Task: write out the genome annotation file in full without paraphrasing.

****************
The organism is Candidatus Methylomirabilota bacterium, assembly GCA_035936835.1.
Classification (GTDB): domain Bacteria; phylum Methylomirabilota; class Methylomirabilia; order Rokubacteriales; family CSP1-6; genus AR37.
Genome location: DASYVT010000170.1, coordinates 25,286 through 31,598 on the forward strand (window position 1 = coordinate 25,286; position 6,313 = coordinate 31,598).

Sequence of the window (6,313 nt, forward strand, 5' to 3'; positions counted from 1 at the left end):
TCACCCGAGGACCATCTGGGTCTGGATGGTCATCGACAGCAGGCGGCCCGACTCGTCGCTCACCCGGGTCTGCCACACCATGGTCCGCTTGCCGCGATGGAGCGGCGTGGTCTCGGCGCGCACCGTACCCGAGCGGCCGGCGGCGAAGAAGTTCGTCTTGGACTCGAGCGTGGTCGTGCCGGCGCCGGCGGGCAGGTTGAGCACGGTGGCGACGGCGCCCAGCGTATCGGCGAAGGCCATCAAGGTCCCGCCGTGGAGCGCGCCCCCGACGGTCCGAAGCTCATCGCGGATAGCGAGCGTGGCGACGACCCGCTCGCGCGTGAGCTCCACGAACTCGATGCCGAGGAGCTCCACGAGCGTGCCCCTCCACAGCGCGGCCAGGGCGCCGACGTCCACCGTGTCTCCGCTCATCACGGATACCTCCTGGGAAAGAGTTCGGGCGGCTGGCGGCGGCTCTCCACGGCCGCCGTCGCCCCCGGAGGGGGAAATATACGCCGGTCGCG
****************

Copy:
The organism is Candidatus Methylomirabilota bacterium, assembly GCA_035936835.1.
Classification (GTDB): domain Bacteria; phylum Methylomirabilota; class Methylomirabilia; order Rokubacteriales; family CSP1-6; genus AR37.
Genome location: DASYVT010000170.1, coordinates 25,286 through 31,598 on the forward strand (window position 1 = coordinate 25,286; position 6,313 = coordinate 31,598).

Sequence of the window (6,313 nt, forward strand, 5' to 3'; positions counted from 1 at the left end):
TCACCCGAGGACCATCTGGGTCTGGATGGTCATCGACAGCAGGCGGCCCGACTCGTCGCTCACCCGGGTCTGCCACACCATGGTCCGCTTGCCGCGATGGAGCGGCGTGGTCTCGGCGCGCACCGTACCCGAGCGGCCGGCGGCGAAGAAGTTCGTCTTGGACTCGAGCGTGGTCGTGCCGGCGCCGGCGGGCAGGTTGAGCACGGTGGCGACGGCGCCCAGCGTATCGGCGAAGGCCATCAAGGTCCCGCCGTGGAGCGCGCCCCCGACGGTCCGAAGCTCATCGCGGATAGCGAGCGTGGCGACGACCCGCTCGCGCGTGAGCTCCACGAACTCGATGCCGAGGAGCTCCACGAGCGTGCCCCTCCACAGCGCGGCCAGGGCGCCGACGTCCACCGTGTCTCCGCTCATCACGGATACCTCCTGGGAAAGAGTTCGGGCGGCTGGCGGCGGCTCTCCACGGCCGCCGTCGCCCCCGGAGGGGGAAATATACGCCGGTCGCG